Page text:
Circular economy

Where next for plastic?


Words: Lucy Siegle. Illustration: Brett Ryder


The environmental impact of plastic is a problem in search of urgent solutions. But as pathways to better production, usage and reclamation emerge, how do we make them count? And what does the future look like if we succeed? Environmental writer Lucy Siegle examines some of the ideas, technologies and opportunities on the frontlines of the plastic revolution.

Expect to learn:

 What the experts say about our society’s changing relationship with plastic
 What the emerging technologies and innovations in plastic recycling are – and how an important gap in this system could be closed
 What the role of a ‘systemic shift’ is in the roadmap to a more sustainable future with plastic
The contours of catastrophe are never easy to define. As we’re finding out in this time of COVID-19, it is not always straightforward to find the ‘emergency exit’ sign in the midst of a crisis. The issue of global plastic waste, specifically the estimated 8–12 million tonnes that continues to leak into the world’s oceans each year, has been referred to as “the plastic pandemic”.
Now that we are in the middle of a real pandemic, we may hear that language toned down, but what we cannot dial down is our concern over the very real threat plastic waste poses to our ecosystems. The fallout from coronavirus will likely shape global economies, political spheres and social structures for decades to come, but plastic pollution is no less of a generation-defining crisis – and its possible solutions sometimes seem just as difficult for us to grasp.
The decade between 2002 to 2012 saw more plastic produced than any other time on Earth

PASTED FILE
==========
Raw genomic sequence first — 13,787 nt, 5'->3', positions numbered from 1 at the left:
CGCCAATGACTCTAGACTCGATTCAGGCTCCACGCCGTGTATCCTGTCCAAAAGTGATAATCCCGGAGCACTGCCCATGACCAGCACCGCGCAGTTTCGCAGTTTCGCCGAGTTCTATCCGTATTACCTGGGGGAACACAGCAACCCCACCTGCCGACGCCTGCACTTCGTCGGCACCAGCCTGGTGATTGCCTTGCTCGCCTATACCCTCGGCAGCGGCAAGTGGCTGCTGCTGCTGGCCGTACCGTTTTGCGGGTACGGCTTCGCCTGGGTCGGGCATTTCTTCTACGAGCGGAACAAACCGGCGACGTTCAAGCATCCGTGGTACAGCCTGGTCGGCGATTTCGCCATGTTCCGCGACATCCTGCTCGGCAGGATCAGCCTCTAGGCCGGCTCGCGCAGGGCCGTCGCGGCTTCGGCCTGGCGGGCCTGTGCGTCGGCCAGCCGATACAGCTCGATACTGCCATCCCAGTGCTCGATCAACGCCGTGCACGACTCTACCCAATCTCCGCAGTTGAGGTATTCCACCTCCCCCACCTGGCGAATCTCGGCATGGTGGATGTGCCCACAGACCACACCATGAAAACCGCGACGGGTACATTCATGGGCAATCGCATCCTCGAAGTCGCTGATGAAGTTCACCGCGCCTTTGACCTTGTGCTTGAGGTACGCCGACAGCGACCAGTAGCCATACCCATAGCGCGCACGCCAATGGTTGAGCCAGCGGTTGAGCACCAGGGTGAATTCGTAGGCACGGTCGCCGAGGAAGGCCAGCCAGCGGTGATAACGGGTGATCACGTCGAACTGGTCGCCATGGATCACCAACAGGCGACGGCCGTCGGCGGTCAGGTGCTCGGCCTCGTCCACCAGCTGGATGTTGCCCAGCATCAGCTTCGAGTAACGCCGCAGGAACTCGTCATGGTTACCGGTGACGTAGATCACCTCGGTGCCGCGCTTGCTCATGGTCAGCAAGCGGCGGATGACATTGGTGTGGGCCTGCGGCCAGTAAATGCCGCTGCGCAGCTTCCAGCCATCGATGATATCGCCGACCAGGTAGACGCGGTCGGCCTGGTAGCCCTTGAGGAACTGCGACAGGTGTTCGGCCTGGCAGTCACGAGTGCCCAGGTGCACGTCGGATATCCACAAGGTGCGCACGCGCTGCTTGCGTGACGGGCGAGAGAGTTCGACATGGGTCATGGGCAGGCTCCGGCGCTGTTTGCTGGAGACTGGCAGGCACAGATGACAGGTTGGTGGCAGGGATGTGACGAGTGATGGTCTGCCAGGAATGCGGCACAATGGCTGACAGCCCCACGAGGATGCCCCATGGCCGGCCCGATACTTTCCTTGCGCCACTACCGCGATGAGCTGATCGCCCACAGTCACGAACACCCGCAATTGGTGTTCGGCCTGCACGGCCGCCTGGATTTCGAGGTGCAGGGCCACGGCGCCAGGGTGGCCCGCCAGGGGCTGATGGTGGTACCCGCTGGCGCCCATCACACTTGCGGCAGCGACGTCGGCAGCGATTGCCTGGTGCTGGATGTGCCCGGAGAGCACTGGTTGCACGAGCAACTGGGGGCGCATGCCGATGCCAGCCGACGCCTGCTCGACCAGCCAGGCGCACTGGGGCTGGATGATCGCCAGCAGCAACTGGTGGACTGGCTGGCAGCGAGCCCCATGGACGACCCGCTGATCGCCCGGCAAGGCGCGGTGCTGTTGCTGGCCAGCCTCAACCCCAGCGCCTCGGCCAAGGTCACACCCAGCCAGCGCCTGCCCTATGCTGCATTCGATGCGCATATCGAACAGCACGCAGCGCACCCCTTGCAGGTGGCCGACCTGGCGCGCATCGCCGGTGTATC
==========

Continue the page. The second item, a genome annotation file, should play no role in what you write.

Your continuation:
Right now, there are two existential challenges facing the plastic industry. The first is the demand of increasing volume as conventional, virgin fossil oil-based production is predicted to rise. Then there is the legacy issue: since the 1950s an amount of plastic equivalent to the weight of one billion elephants has been produced, and 79% of that is still with us. The decade between 2002 to 2012 saw more plastic produced than at any other time on Earth, and a worrying amount of that already seems to be ending up in the sea. As the Ellen MacArthur Foundation puts it, without radical action by 2050 there could be more plastic in the ocean than fish.
Not every crisis has a water-cooler moment, but this one did. And it came in a way that nobody – even the people behind it – could have foreseen. With the inclusion of one short sequence on plastic waste and its impact on wildlife at the end of the BBC natural history series Blue Planet II, hundreds of millions of viewers worldwide saw and listened to something they didn’t necessarily want to hear.
What started as an epiphany quickly gained international traction. Its waves spread, from corporations dropping single-use plastics, to taxes levied on disposable shopping bags and even a Plastic Pact between UN signatories at the global environment summit in Kenya in 2018.